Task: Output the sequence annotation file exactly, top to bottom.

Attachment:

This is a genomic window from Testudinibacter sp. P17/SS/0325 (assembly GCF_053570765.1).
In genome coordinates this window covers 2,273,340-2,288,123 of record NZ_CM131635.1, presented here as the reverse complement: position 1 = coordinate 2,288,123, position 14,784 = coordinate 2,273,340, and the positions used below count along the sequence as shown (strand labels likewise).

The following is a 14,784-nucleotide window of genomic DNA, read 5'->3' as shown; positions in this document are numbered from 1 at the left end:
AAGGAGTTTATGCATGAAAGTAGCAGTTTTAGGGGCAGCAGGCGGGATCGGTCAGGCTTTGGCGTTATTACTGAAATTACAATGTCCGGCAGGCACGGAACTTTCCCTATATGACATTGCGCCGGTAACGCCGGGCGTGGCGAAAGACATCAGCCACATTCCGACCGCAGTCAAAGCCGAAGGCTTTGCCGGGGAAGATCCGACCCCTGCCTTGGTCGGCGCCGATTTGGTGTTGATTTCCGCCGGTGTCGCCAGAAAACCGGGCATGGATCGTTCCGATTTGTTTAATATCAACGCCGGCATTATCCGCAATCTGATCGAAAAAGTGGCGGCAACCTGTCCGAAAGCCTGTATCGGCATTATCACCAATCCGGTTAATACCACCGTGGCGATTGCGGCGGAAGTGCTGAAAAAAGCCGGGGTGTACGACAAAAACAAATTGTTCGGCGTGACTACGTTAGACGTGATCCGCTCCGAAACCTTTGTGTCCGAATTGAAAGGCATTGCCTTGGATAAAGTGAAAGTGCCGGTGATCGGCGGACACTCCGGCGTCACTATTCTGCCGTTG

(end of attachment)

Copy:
This is a genomic window from Testudinibacter sp. P17/SS/0325 (assembly GCF_053570765.1).
In genome coordinates this window covers 2,273,340-2,288,123 of record NZ_CM131635.1, presented here as the reverse complement: position 1 = coordinate 2,288,123, position 14,784 = coordinate 2,273,340, and the positions used below count along the sequence as shown (strand labels likewise).

The following is a 14,784-nucleotide window of genomic DNA, read 5'->3' as shown; positions in this document are numbered from 1 at the left end:
AAGGAGTTTATGCATGAAAGTAGCAGTTTTAGGGGCAGCAGGCGGGATCGGTCAGGCTTTGGCGTTATTACTGAAATTACAATGTCCGGCAGGCACGGAACTTTCCCTATATGACATTGCGCCGGTAACGCCGGGCGTGGCGAAAGACATCAGCCACATTCCGACCGCAGTCAAAGCCGAAGGCTTTGCCGGGGAAGATCCGACCCCTGCCTTGGTCGGCGCCGATTTGGTGTTGATTTCCGCCGGTGTCGCCAGAAAACCGGGCATGGATCGTTCCGATTTGTTTAATATCAACGCCGGCATTATCCGCAATCTGATCGAAAAAGTGGCGGCAACCTGTCCGAAAGCCTGTATCGGCATTATCACCAATCCGGTTAATACCACCGTGGCGATTGCGGCGGAAGTGCTGAAAAAAGCCGGGGTGTACGACAAAAACAAATTGTTCGGCGTGACTACGTTAGACGTGATCCGCTCCGAAACCTTTGTGTCCGAATTGAAAGGCATTGCCTTGGATAAAGTGAAAGTGCCGGTGATCGGCGGACACTCCGGCGTCACTATTCTGCCGTTG